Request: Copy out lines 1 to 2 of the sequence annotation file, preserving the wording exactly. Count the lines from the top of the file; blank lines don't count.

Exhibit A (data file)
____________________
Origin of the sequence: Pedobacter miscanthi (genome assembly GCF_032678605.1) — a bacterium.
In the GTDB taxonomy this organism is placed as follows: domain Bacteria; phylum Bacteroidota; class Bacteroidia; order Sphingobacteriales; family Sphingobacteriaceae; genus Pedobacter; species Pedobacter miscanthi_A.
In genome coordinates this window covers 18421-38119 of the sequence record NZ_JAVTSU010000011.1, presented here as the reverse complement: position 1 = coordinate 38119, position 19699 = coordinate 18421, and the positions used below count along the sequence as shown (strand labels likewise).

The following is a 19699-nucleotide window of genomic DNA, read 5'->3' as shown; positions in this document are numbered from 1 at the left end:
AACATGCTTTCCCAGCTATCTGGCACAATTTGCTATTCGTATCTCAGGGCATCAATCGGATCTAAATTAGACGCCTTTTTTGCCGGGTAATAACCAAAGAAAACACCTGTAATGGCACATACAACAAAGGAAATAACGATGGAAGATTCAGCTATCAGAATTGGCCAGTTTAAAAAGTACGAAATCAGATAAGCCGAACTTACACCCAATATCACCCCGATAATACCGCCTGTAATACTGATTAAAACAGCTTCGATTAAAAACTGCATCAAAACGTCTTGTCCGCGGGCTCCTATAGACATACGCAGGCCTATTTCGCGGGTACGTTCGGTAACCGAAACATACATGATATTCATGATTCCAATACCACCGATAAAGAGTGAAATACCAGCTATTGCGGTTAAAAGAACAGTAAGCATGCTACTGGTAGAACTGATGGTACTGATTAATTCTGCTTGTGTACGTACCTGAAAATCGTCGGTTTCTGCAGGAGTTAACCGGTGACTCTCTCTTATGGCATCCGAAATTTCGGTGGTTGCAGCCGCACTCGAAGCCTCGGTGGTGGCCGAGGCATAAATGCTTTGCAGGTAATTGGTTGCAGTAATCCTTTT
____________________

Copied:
Origin of the sequence: Pedobacter miscanthi (genome assembly GCF_032678605.1) — a bacterium.
In the GTDB taxonomy this organism is placed as follows: domain Bacteria; phylum Bacteroidota; class Bacteroidia; order Sphingobacteriales; family Sphingobacteriaceae; genus Pedobacter; species Pedobacter miscanthi_A.